In London John Prescott, the Deputy Prime Minister, announced a new rail passenger champion to kick the failing train operators into line.
John Reid, the Transport minister, was in Leeds to declare West Yorkshire a Centre for Transport Excellence, while the Roads minister, Lord Whitty, hailed a bus in Cirencester to announce an extra pounds 20m for rural buses and pounds 25m for country roads.
Two years into the first Labour government for two decades, Mr Prescott knows the travelling public is desperate to see tangible improvements - especially on the trains. Unfortunately, there is so far precious little evidence of it.
The appointment of Mike Grant, the Eurotunnel hard man who made 200 banks agree to a pounds 8.6bn rescue package, as chief executive of the Strategic Rail Authority (SRA) is the final piece of Mr Prescott's "spring clean" of the existing regulatory setup. He is the third member of the triumvirate of Sir Alastair Morton as SRA chairman and Tom Winsor as Rail Regulator.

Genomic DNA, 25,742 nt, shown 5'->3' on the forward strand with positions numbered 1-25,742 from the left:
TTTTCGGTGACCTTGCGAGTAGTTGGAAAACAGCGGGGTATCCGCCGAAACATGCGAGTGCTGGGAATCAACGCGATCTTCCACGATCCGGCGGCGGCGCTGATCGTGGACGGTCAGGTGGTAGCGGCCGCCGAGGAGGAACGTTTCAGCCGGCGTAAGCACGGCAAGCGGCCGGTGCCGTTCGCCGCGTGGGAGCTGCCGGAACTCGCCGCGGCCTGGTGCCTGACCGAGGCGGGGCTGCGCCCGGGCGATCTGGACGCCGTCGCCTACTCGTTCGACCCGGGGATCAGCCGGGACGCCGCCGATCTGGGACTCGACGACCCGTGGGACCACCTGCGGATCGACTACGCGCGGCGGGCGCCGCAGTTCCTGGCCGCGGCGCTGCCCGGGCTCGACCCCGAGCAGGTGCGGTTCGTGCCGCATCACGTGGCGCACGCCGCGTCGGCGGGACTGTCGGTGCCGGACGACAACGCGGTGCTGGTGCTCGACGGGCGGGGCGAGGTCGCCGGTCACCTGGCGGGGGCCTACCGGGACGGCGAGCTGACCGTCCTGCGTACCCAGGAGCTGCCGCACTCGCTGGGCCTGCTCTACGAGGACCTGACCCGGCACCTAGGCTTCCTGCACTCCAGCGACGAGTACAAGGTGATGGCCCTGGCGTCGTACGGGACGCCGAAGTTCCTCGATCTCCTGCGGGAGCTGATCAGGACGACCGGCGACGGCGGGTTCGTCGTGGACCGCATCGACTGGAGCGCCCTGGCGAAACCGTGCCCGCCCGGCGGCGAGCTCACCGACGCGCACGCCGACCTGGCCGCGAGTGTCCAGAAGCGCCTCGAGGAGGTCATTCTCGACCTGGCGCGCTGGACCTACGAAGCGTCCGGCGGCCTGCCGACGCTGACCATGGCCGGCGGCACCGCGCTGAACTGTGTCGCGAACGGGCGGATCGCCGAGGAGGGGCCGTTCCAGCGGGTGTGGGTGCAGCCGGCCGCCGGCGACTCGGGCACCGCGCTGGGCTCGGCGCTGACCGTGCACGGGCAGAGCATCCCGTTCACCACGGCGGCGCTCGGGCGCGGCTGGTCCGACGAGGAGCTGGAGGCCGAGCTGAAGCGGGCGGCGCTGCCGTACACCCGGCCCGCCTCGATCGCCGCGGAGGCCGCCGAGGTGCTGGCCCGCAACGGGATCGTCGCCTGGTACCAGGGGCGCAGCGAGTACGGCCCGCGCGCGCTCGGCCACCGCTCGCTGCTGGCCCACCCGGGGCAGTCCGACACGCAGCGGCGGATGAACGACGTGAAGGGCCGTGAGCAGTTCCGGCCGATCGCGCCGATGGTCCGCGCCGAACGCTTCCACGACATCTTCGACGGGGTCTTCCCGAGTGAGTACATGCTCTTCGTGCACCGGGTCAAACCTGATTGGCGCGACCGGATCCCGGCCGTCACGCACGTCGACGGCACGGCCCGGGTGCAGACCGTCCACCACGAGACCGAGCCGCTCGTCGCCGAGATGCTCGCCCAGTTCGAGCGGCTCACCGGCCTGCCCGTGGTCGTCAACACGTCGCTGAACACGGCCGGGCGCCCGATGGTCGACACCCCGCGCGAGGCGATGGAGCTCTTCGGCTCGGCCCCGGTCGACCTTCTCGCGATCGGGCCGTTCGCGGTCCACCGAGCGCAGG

The difficulty is that all three appear entirely unsure about what powers they actually have. The SRA will not exist until legislative time can be found to create it - probably not until late next year. Meanwhile Sir Alastair chairs the largely defunct British Rail and Mr Grant acts as Franchising Director under a system drawn up by the Tories.
Mr Prescott points to BR's power to run trains - but Sir Alastair used February's Rail Summit to say that the one thing he won't do is run trains. The Deputy Prime Minister says both Mr Grant and Mr Winsor have considerable powers under existing legislation that their predecessors failed to use. But Mr Winsor says his powers are lacking when it comes to enforcement.
And just when we thought ideology was dead, Sir Alastair condemns the "bad old days when people said `the Government must do something'," while Mr Prescott says a privately owned railway "works better through the intervention of public bodies". Not much agreement there, by the look of things.
Mr Prescott says the SRA is "in the sidings and ready to go". More in the sidings than ready to go, it might be said. The travelling public - and voters - are standing on the platform, and increasingly impatient, there is still no sign of the train.Reuse content